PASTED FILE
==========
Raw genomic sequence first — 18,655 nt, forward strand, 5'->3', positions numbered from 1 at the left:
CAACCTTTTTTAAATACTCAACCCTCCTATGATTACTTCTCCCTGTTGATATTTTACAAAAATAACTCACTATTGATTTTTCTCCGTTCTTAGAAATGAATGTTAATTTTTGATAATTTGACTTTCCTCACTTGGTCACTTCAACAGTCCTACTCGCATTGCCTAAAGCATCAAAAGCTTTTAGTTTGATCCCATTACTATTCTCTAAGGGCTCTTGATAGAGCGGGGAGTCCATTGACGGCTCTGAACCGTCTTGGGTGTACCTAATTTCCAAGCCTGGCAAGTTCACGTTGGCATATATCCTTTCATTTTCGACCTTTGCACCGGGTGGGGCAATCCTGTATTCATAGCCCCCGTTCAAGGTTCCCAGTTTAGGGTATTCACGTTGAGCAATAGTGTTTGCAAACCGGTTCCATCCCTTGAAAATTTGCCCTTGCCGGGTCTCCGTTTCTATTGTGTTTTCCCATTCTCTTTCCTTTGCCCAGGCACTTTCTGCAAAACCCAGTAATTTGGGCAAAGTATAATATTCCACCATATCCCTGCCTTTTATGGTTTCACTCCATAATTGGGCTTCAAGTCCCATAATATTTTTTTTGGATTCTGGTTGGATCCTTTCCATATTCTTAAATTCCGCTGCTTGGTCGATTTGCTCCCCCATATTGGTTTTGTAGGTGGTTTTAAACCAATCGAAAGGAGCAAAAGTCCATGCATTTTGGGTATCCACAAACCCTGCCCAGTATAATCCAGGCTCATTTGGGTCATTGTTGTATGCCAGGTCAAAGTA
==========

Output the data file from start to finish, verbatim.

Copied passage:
Raw genomic sequence first — 18,655 nt, forward strand, 5'->3', positions numbered from 1 at the left:
CAACCTTTTTTAAATACTCAACCCTCCTATGATTACTTCTCCCTGTTGATATTTTACAAAAATAACTCACTATTGATTTTTCTCCGTTCTTAGAAATGAATGTTAATTTTTGATAATTTGACTTTCCTCACTTGGTCACTTCAACAGTCCTACTCGCATTGCCTAAAGCATCAAAAGCTTTTAGTTTGATCCCATTACTATTCTCTAAGGGCTCTTGATAGAGCGGGGAGTCCATTGACGGCTCTGAACCGTCTTGGGTGTACCTAATTTCCAAGCCTGGCAAGTTCACGTTGGCATATATCCTTTCATTTTCGACCTTTGCACCGGGTGGGGCAATCCTGTATTCATAGCCCCCGTTCAAGGTTCCCAGTTTAGGGTATTCACGTTGAGCAATAGTGTTTGCAAACCGGTTCCATCCCTTGAAAATTTGCCCTTGCCGGGTCTCCGTTTCTATTGTGTTTTCCCATTCTCTTTCCTTTGCCCAGGCACTTTCTGCAAAACCCAGTAATTTGGGCAAAGTATAATATTCCACCATATCCCTGCCTTTTATGGTTTCACTCCATAATTGGGCTTCAAGTCCCATAATATTTTTTTTGGATTCTGGTTGGATCCTTTCCATATTCTTAAATTCCGCTGCTTGGTCGATTTGCTCCCCCATATTGGTTTTGTAGGTGGTTTTAAACCAATCGAAAGGAGCAAAAGTCCATGCATTTTGGGTATCCACAAACCCTGCCCAGTATAATCCAGGCTCATTTGGGTCATTGTTGTATGCCAGGTCAAAGTA